Sunday, February 25, 2018

Energy Answers ‘surprised’ at Puerto Rico governor’s withdrawal of support

By on February 14, 2018

SAN JUAN – Following Gov. Ricardo Rosselló’s withdrawn support of Energy Answers’ proposed Arecibo Resource Recovery Project as a potential critical project to be expedited under the Promesa federal law’s provisions, the company issued a statement Wednesday lamenting the decision.

“This decision is unfortunate, as it comes after the investment of more than $20 million and seven years of continuous development work, where it has been confirmed, by each reviewing agency, including the EPA [Environmental Protection Agency] and the Environmental Quality Board, that the Project complies with the highest environmental standards. But, above all, that this decision has been made without transparency or the contribution of the Project team,” wrote Mark J. Green, project manager and vice president of Energy Answers Arecibo LLC.

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He explains that technology that would be used in the project is based on the Southeastern Massachusetts Resource Recovery Facility (known as SEMASS), “which has been in successful operation for over 25 years, as well as the recently completed West Palm Beach Florida facility, further refuting claims that Waste to Energy facilities pose a threat to the environment or are no longer constructed in the U.S.”

The “rigorous” review program the project has undergone, Green said, has demonstrated it would provide “much needed recycling and solid waste management capacity to Northern Puerto Rico. New capacity that will help alleviate the ongoing garbage crisis caused by the dependence on a landfill system that does not comply with the most essential environmental regulations.”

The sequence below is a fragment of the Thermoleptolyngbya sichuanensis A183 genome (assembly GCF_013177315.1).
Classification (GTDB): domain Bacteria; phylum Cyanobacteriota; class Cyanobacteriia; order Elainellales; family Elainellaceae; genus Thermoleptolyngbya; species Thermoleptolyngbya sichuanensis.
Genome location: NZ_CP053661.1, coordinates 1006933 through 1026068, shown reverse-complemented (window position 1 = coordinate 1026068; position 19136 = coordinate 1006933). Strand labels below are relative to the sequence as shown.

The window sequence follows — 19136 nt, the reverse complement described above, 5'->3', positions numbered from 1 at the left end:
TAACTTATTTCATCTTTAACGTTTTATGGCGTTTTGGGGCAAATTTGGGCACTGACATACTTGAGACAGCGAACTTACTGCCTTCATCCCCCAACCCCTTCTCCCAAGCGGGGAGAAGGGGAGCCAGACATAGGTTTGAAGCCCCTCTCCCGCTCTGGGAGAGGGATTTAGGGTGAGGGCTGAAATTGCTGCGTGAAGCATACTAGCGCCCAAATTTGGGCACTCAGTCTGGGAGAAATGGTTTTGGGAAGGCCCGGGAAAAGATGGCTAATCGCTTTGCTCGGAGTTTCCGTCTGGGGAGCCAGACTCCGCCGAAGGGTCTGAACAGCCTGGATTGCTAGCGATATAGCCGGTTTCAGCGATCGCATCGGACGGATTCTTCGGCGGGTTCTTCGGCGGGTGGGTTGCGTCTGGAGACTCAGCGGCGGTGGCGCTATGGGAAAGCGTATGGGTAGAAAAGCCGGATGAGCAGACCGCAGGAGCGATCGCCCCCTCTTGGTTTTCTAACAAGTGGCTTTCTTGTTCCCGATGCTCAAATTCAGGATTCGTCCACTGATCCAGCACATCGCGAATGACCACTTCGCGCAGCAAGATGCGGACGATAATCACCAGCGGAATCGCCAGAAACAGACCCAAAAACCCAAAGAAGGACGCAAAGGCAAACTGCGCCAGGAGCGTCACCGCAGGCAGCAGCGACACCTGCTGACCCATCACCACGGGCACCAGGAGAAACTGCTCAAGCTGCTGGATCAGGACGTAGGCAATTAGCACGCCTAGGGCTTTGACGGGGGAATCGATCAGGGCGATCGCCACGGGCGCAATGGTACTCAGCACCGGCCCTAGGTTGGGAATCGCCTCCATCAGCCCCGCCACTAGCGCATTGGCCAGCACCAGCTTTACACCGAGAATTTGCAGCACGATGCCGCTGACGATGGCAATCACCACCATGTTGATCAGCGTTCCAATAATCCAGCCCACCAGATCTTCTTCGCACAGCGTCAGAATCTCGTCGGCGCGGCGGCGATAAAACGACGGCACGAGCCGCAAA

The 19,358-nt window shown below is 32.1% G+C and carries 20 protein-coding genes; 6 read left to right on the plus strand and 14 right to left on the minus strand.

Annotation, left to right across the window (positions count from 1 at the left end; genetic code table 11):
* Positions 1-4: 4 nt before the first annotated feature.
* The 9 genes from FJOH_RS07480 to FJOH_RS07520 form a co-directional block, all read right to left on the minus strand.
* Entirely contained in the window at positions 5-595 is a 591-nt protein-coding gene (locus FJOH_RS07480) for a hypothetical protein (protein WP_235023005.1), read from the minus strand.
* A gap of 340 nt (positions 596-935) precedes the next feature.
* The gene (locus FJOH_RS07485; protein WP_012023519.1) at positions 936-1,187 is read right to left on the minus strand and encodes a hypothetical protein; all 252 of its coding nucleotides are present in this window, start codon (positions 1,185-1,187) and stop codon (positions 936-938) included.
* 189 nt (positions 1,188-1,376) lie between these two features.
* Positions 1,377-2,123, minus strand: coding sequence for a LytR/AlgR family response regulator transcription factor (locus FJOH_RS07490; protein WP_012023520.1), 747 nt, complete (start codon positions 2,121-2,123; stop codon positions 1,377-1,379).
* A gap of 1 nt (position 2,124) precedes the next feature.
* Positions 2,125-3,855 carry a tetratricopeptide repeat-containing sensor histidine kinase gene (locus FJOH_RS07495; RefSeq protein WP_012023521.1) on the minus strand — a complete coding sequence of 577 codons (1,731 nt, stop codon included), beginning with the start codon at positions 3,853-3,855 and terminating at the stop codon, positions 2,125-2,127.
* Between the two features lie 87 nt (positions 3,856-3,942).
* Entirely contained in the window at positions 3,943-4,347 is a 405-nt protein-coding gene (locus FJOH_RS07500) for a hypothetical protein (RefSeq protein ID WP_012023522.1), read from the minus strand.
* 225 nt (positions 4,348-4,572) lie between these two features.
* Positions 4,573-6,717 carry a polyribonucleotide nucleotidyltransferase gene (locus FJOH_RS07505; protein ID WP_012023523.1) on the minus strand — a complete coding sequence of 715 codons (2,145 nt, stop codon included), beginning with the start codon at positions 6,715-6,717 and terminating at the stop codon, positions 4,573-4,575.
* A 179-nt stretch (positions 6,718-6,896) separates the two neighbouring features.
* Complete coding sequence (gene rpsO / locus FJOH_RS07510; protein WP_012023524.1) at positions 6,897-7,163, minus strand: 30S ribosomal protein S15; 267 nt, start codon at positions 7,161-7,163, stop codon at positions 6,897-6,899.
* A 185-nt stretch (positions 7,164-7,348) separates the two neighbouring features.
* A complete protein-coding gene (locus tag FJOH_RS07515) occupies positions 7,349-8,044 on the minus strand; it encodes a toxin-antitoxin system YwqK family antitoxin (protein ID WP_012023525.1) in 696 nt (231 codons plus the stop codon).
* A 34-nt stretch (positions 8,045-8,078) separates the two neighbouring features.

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He emphasizes that 20 of the island’s 27 landfills are scheduled to close and “surface and groundwater are contaminated daily, threatening Puerto Rico’s drinking water supply.”

The company believes hurricanes Irma and María exacerbated the issue, “increasing the need for the solid waste management, renewable energy and infrastructure investment benefits that the Project offers.”

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Assuring that the company can address those challenges, it includes as an example of cooperation with Rosselló’s administration “to find an alternative source of cooling water to the initially proposed use of the Caño Tiburones daily discharge to the Atlantic Ocean.”

Green seems to suggest that the company is unaware of what motivated the governor’s “change of position and strongly believe that if we are given a sincere opportunity to address these issues, in an open and collaborative manner, that these can also be addressed successfully.”

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According to the company, the Arecibo Resource Recovery Project “represents the installation of largest and lowest cost, utility scale renewable energy project currently under development in Puerto Rico.”

It further says that the projects proximity to the Puerto Rico Electrical Power Authority’s system can “help meet the urgent need for modern, resilient and compliant renewable energy capacity,” as well as provide more than “7,000 direct, indirect and induced local construction jobs and an infrastructure investment of more than $10 million a month, for forty-two (42) consecutive months.”

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